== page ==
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Peppy Castro: just beginning after 50 years


Peppy Castro - Just Beginning
Kayos Records

What happens when you get to interview a classic rock artist:

"It isn’t every day that I get the opportunity to interview a pioneer of the psychedelic garage band era who has endured, evolved and arrived at a place where the journey makes being here all the more fun," reflects guest interviewer Jim Smith after a conversation with Peppy Castro, founding member of Blues Magoos, Balance (listen to their 1981 hit single, "Breakin' Away"), and Barnaby Bye.

As much as he has done, Castro is still trying new things. "After almost 50 years as a professional," Smith says, "musician/singer/songwriter/producer Castro recently released his first solo effort, Just Beginning.

"The CD version contains a little something extra. 'I wanted the audience to appreciate the origins and meaning, the motivation  behind the songs,' Castro says. After the last track plays, the CD contains spoken tracks, one for each song, with Castro doing the narrating. The listener is treated to behind-the-curtain insight that is often left unnoticed in liner notes."

What you ask a psychedelic garage band pioneer:

Smith: "You were in the aorta of the psychedelic era as a founding member of Blues Magoos. (We Ain’t Got) Nothin' Yet was a personal anthem of mine during puberty. What was it like to have a hit single at that time?"

Castro: "It was everything you could imagine and stuff you couldn’t begin to imagine. The whole deal -- girls climbing in our hotel windows, the whole scene was pretty loose. We had free love, free parties everywhere we turned. In a word, it was crazy! Imagine being 17 with a Top 5 hit. If there was a be-in or love-in in San Francisco, I’d  go to the bank, take out cash, hop a plane and get a hotel near the happening. Then I’d head out to Golden Gate Park and watch 200,000 people tripping.  It was a once-in-a-lifetime experience."

What might have been:

Smith: "There’s a story about the song that was supposed to be the Magoos' follow-up -- a song that virtually never was. What happened?"

Castro: "Back then censorship was in vogue. The cut Pipe Dream, by virtue of its title was declared to be a drug reference/pro-drug song by the powers that be at the [ABC network] flagship, WABC Radio. So they banned it. When they banned it, their nationwide network of affiliate stations banned it. It never saw the light of day and, for sure, we lost momentum. Ironically, it was an anti-drug song. The lyrics tell the story, but ya gotta listen to them. I was 19 and convinced I was a has-been!"

Watch a 1966 Blues Magoos TV performance of "Pipe Dream"

And what was:

Smith: "But the Magoos had a good run. Any particular highlights you cherish?"

Castro: "The summer of 1967 we toured, I mean all over the US and for the entire summer, with Herman’s Hermits and The Who. That and the fact that we got tossed - frisked and searched, not only us but all our gear -  wherever we travelled. Back then we were 'those hippie freaks.' But, in the process, we all grew up together and on that tour I got particularly close to Keith Moon. I was about the only one who would run with him on some of his excursions and even I usually bailed out long before Keith. He was an amazing guy. I recently spent time with Pete Townsend when The Who played Long Island, just the two of us, catching up in his dressing room. And, I still talk to [Herman's Hermits lead singer] Peter Noone. He has more energy and is more talented than most folks realize.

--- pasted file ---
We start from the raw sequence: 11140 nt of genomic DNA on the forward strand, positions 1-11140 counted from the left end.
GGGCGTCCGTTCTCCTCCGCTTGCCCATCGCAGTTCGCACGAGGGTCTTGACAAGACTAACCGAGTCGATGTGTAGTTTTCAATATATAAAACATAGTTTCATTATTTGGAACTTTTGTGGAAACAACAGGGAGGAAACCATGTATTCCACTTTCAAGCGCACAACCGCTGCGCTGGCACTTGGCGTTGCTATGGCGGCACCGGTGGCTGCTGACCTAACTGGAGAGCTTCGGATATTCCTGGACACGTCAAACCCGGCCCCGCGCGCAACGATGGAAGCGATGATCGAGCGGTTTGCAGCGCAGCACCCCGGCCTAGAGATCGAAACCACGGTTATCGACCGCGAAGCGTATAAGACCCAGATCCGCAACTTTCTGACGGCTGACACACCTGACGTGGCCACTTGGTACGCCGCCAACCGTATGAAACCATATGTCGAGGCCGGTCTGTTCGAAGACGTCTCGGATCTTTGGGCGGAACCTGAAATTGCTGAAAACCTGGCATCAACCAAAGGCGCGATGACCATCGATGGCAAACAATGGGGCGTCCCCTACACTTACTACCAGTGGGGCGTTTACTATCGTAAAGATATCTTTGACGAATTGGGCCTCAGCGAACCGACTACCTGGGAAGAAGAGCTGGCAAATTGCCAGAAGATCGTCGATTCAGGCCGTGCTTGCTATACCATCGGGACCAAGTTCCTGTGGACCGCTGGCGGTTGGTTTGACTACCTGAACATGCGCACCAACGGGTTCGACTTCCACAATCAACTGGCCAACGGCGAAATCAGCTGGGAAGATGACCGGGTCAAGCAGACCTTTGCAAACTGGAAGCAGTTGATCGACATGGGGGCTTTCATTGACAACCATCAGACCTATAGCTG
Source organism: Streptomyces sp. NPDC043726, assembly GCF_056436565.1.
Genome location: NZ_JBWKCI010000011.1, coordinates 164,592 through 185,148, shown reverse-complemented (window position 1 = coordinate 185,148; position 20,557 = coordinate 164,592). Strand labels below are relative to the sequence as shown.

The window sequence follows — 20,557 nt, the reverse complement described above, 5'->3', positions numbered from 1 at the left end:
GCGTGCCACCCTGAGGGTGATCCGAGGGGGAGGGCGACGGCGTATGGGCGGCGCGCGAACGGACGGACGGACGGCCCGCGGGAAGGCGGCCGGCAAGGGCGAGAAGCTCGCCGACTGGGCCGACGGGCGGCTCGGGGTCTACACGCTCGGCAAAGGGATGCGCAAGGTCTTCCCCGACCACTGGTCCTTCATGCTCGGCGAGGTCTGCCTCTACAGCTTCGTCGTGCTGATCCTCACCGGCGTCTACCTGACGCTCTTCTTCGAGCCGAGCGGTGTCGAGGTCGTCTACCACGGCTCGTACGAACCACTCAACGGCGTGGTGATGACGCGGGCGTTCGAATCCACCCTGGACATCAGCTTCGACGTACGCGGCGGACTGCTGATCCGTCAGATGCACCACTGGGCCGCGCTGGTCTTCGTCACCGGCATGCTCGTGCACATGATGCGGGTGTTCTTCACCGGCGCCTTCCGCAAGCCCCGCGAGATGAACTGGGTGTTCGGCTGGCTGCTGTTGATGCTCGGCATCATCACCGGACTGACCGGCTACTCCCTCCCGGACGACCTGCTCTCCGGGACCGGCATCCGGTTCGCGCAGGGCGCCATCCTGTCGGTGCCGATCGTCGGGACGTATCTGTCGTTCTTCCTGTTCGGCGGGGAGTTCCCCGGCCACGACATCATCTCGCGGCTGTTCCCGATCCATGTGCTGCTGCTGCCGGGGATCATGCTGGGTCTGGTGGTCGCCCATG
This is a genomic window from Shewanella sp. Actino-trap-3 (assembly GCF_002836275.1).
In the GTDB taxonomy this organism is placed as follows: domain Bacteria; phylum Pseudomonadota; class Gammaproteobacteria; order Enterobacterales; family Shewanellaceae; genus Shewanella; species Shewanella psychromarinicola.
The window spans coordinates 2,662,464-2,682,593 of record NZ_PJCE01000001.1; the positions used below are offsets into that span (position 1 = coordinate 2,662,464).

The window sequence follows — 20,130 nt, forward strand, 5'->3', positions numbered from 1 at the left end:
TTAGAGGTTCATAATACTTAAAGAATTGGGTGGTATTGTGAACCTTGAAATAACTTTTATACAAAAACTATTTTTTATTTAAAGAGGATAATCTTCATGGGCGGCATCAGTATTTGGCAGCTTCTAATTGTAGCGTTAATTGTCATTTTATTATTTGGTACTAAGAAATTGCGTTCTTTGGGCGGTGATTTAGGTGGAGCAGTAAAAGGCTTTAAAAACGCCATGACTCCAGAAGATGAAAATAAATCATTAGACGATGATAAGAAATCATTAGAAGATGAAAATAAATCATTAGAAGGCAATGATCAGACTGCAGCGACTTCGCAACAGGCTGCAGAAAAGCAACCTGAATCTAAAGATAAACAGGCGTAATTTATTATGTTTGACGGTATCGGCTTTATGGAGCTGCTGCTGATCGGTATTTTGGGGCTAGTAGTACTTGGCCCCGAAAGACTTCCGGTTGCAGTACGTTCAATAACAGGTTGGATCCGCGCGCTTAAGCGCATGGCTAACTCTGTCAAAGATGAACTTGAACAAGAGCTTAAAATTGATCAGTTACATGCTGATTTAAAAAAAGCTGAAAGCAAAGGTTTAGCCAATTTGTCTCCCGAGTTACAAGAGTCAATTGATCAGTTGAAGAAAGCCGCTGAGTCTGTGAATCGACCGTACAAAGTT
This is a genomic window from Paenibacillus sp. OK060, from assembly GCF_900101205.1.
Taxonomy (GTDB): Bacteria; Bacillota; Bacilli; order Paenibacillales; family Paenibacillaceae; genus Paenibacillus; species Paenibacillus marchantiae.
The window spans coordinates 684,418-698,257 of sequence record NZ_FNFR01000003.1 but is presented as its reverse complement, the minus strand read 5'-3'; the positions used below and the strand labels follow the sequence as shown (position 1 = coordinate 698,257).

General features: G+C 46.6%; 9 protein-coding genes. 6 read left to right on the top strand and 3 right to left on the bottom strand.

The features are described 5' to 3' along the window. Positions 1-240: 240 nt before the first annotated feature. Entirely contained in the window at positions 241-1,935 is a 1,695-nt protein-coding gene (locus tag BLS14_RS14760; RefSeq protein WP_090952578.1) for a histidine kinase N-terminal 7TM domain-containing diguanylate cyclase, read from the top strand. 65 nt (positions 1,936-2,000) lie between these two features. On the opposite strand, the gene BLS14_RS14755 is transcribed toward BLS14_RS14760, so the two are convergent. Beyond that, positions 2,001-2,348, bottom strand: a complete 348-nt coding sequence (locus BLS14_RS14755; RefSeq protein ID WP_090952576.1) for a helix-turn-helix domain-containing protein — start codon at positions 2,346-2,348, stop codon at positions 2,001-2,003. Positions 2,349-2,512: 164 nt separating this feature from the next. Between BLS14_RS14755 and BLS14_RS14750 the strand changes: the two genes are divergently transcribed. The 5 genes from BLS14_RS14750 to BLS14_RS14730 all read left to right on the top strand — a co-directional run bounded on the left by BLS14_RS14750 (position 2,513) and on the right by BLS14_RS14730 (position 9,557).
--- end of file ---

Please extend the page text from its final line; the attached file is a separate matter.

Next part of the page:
Going solo, but not alone

Smith: "So, why the solo album? Why now, and how long has it been in the works?"

Castro: "The short answer is all my life. Jim, you remember when you would have to pay for studio time if you wanted to record. It was tremendously expensive. Over the years, we learned how to become engineers. The home studio allows me to please me, not the record company, not a specific 'target audience.' I make my music for me and if anyone else likes it they are welcome to come along for the ride."

Smith: "You’ve got some familiar names on the CD and you tell the stories on the disc’s narrative. Joey Kramer and Brad Whitford leap off the page."

Castro: "Joey is a longtime friend and we shared management back in the day. He called me during my Balance incarnation, a time when Aerosmith was going through a really rough patch and wanted to join. I love Joey and looked him straight in the eye and said, 'Joey, you know I love you and think the world of you. But, let’s face it, you guys will eventually patch things up and I’ll be screwed for a drummer.' True story

Smith: "And the inspiration for the title was Richie Havens?"

Castro: "I said to Richie, 'Man, we’re getting away with murder to be doing what we’re doing at this age.' Richie said, in his best aging hippie voice, 'Well, you know, man, I’m just getting started, and I’m just beginning.' I said, 'Richie, I gotta go. I have a song to write.'"

It seems 50 years into his career is just the beginning for Peppy Castro. Still ahead in his immediate future: a Blues Magoos reunion album coming out in September 2013; occasional Barnaby Bye live shows; possible live shows with some of the original members of Blues Magoos; the off-Broadway revival of The Gong Show, and Xstar, which he describes as "a 32 song rock opera/stage production where I developed all the characters, laid down all the vocals tracks, and the players are coming in to lay down the instrumentals."

Peppy gets the final word, as the interview wraps up. "Thanks to your readers for keeping the music alive. See ya down the road."

Interview date: June 20, 2013
Just the Beginning is available on CD and MP3
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